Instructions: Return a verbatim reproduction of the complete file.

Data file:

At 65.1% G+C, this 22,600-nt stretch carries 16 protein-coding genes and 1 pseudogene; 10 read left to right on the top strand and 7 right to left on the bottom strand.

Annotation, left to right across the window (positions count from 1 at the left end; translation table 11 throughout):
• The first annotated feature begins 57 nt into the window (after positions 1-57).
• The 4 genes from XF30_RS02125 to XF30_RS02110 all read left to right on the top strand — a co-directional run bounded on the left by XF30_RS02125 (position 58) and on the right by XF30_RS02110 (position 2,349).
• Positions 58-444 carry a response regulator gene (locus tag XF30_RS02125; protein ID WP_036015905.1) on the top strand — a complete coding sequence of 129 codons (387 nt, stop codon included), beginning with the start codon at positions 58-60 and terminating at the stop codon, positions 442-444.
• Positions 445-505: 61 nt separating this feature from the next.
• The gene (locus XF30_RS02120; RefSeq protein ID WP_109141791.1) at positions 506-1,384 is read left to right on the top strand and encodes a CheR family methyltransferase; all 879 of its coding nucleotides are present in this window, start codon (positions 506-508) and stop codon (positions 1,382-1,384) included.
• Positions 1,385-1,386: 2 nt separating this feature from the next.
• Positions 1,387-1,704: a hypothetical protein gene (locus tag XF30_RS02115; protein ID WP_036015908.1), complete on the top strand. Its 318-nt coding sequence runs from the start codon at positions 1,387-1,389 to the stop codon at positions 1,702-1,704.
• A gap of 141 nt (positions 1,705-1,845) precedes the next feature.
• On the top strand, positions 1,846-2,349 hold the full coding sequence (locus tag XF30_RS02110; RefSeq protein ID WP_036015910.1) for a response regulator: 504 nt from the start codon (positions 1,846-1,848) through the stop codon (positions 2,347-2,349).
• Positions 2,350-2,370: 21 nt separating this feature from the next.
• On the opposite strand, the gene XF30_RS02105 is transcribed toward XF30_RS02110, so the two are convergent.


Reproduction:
At 65.1% G+C, this 22,600-nt stretch carries 16 protein-coding genes and 1 pseudogene; 10 read left to right on the top strand and 7 right to left on the bottom strand.

Annotation, left to right across the window (positions count from 1 at the left end; translation table 11 throughout):
• The first annotated feature begins 57 nt into the window (after positions 1-57).
• The 4 genes from XF30_RS02125 to XF30_RS02110 all read left to right on the top strand — a co-directional run bounded on the left by XF30_RS02125 (position 58) and on the right by XF30_RS02110 (position 2,349).
• Positions 58-444 carry a response regulator gene (locus tag XF30_RS02125; protein ID WP_036015905.1) on the top strand — a complete coding sequence of 129 codons (387 nt, stop codon included), beginning with the start codon at positions 58-60 and terminating at the stop codon, positions 442-444.
• Positions 445-505: 61 nt separating this feature from the next.
• The gene (locus XF30_RS02120; RefSeq protein ID WP_109141791.1) at positions 506-1,384 is read left to right on the top strand and encodes a CheR family methyltransferase; all 879 of its coding nucleotides are present in this window, start codon (positions 506-508) and stop codon (positions 1,382-1,384) included.
• Positions 1,385-1,386: 2 nt separating this feature from the next.
• Positions 1,387-1,704: a hypothetical protein gene (locus tag XF30_RS02115; protein ID WP_036015908.1), complete on the top strand. Its 318-nt coding sequence runs from the start codon at positions 1,387-1,389 to the stop codon at positions 1,702-1,704.
• A gap of 141 nt (positions 1,705-1,845) precedes the next feature.
• On the top strand, positions 1,846-2,349 hold the full coding sequence (locus tag XF30_RS02110; RefSeq protein ID WP_036015910.1) for a response regulator: 504 nt from the start codon (positions 1,846-1,848) through the stop codon (positions 2,347-2,349).
• Positions 2,350-2,370: 21 nt separating this feature from the next.
• On the opposite strand, the gene XF30_RS02105 is transcribed toward XF30_RS02110, so the two are convergent.